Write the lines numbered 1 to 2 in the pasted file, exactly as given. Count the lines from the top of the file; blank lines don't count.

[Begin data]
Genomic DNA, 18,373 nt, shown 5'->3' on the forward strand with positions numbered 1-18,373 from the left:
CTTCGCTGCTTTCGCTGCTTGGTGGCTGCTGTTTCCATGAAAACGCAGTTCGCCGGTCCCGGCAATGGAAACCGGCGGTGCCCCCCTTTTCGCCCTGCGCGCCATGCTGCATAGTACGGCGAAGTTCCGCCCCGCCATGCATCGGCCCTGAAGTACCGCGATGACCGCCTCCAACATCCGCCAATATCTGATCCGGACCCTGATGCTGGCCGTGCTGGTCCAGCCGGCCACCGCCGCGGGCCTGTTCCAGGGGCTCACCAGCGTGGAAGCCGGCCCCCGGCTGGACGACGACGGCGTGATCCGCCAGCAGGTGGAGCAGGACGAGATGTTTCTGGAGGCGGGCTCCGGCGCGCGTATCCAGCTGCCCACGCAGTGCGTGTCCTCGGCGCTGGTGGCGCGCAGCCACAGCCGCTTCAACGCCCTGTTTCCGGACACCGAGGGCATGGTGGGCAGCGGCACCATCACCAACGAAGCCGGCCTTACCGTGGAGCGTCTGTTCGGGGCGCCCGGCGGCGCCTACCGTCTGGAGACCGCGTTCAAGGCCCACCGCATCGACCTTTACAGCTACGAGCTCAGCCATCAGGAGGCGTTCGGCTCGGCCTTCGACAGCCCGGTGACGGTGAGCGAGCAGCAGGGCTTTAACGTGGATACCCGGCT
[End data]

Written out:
Genomic DNA, 18,373 nt, shown 5'->3' on the forward strand with positions numbered 1-18,373 from the left:
CTTCGCTGCTTTCGCTGCTTGGTGGCTGCTGTTTCCATGAAAACGCAGTTCGCCGGTCCCGGCAATGGAAACCGGCGGTGCCCCCCTTTTCGCCCTGCGCGCCATGCTGCATAGTACGGCGAAGTTCCGCCCCGCCATGCATCGGCCCTGAAGTACCGCGATGACCGCCTCCAACATCCGCCAATATCTGATCCGGACCCTGATGCTGGCCGTGCTGGTCCAGCCGGCCACCGCCGCGGGCCTGTTCCAGGGGCTCACCAGCGTGGAAGCCGGCCCCCGGCTGGACGACGACGGCGTGATCCGCCAGCAGGTGGAGCAGGACGAGATGTTTCTGGAGGCGGGCTCCGGCGCGCGTATCCAGCTGCCCACGCAGTGCGTGTCCTCGGCGCTGGTGGCGCGCAGCCACAGCCGCTTCAACGCCCTGTTTCCGGACACCGAGGGCATGGTGGGCAGCGGCACCATCACCAACGAAGCCGGCCTTACCGTGGAGCGTCTGTTCGGGGCGCCCGGCGGCGCCTACCGTCTGGAGACCGCGTTCAAGGCCCACCGCATCGACCTTTACAGCTACGAGCTCAGCCATCAGGAGGCGTTCGGCTCGGCCTTCGACAGCCCGGTGACGGTGAGCGAGCAGCAGGGCTTTAACGTGGATACCCGGCT